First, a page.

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Marine Notices 2009

 

Marine Notice No. 44 of 2009 - Don't Close your Eyes to Human Trafficking
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13 November 2009

The Blue Blindfold Campaign

An awareness-raising campaign was launched in October 2008 to raise awareness to the problem of human trafficking.   This ongoing campaign has a threefold purpose:

  • To raise awareness of the problem of human trafficking;
  • To appeal to the public and relevant sector personnel to report any suspicions anonymously to the Gardaí either through Crimestoppers at 1800 25 00 25 or via a dedicated email blueblindfold@garda.ie;  
  • To discourage the demand for the services of victims of sexual and labour exploitation.

The key theme of the campaign is Dont Close your Eyes to Human Trafficking and the symbol of the blue blindfold represents the risk of people having their eyes closed and being unaware of the crime that may be going on around them.  Further information on the indicators of human trafficking and the campaign is available by visiting www.blueblindfold.gov.ie

You Can Help:
You can help prevent human trafficking from becoming a problem in Ireland.  Human trafficking is a modern form of slavery and may be happening anywhere in cities, towns and villages.  We ask you to be vigilant and to report any suspicions or information to the Garda Síochána by ringing 1800 25 00 25 or email blueblindfold@garda.ie.  Additionally, you can assist in raising awareness by displaying and distributing the attached Blue Blindfold poster.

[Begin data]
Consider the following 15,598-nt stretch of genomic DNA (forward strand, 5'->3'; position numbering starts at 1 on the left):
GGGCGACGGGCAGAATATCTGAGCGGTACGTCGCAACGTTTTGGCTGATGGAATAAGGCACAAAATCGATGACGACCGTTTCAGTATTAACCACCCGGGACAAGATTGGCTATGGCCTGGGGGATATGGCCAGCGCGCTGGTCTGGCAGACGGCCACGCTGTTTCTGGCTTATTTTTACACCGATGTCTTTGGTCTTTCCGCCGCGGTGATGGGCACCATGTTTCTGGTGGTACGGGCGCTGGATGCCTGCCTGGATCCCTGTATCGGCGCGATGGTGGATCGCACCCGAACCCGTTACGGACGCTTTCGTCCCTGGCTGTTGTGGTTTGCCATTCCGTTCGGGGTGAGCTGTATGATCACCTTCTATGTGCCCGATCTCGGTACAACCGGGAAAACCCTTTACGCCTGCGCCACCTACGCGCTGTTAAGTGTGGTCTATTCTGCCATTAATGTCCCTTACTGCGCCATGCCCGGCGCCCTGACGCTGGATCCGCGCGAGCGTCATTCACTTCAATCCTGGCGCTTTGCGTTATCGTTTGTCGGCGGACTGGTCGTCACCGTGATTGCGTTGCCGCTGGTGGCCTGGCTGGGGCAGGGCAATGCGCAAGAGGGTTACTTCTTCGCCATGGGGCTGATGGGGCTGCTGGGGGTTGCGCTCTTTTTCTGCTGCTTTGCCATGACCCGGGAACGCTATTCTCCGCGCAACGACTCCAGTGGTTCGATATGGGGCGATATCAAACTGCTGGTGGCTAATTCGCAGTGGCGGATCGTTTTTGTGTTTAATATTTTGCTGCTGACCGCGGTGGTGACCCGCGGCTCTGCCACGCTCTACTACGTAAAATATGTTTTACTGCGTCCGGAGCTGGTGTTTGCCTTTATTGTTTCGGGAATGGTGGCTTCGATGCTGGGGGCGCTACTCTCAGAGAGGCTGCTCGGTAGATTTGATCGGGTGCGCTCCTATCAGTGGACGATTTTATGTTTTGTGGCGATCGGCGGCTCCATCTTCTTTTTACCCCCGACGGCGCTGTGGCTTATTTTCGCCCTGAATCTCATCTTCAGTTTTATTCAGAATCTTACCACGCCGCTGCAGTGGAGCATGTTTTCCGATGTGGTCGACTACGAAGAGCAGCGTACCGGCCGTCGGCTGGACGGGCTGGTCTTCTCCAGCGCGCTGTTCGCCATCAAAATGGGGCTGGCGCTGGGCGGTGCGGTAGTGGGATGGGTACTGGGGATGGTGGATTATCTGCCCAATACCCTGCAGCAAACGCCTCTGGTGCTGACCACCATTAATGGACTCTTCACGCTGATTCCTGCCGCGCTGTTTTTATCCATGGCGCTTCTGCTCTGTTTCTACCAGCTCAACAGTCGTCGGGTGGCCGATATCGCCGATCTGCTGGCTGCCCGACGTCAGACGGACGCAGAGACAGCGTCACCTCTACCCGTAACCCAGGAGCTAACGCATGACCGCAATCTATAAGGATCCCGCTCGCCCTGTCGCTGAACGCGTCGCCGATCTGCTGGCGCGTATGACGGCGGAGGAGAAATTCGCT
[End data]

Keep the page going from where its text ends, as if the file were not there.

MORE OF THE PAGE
Background:
In simple terms trafficking in human beings involves:
(a) the threat of or use of fear, fraud, force, deception, threats, coercion, abduction for the purposes of abuse or the giving or receiving of payments or benefits
(b) the recruitment, transportation, transfer, harbouring or receipt of persons for the purpose of exploiting a person for labour, sexual exploitation or removal of organs.

Trafficking is a worldwide phenomenon.  Victims can be trafficked into a range of hazardous labour, including farm work, sweatshops, domestic servitude, forced prostitution and subjected to sexual abuse and other forms of violence.  The Irish Government has undertaken a number of legislative, administrative and operational initiatives to deal with human trafficking.

In an effort to stamp out this crime the Government enacted the Criminal Law (Human Trafficking) Act, 2008.  It contains measures to criminalise trafficking in adults or children for the purposes of labour, sexual exploitation or the removal of organs.  It is an offence to sell or offer for sale or to purchase or offer to purchase any person for any purpose.  Penalties of up to life imprisonment apply in respect of these offences.  It is also an offence to solicit for prostitution a person who s/he knows or has reasonable grounds for believing is a trafficked person.  The penalty can be up to 5 years imprisonment.

A dedicated Unit to ensure that the States response to trafficking in human beings is co-ordinated, comprehensive and holistic has been set up in the Department of Justice, Equality and Law Reform.  A key element of Government strategy is the development of the National Action Plan to Prevent and Tackle Trafficking in Human Beings in Ireland 2009-2012 which was launched by the Minister for Justice, Equality and Law Reform on 10 June, 2009. The Plan contains a range of measures designed to crackdown on individuals and gangs involved in trafficking in people, awareness campaigns and the collection of up to date data on the nature and extent of trafficking.  Copies of the Executive Summary and the full National Action Plan are available on the Departments website www.justice.ie

Director General
Maritime Safety Directorate
Department of Transport
Leeson Lane
Dublin 2

13/11/2009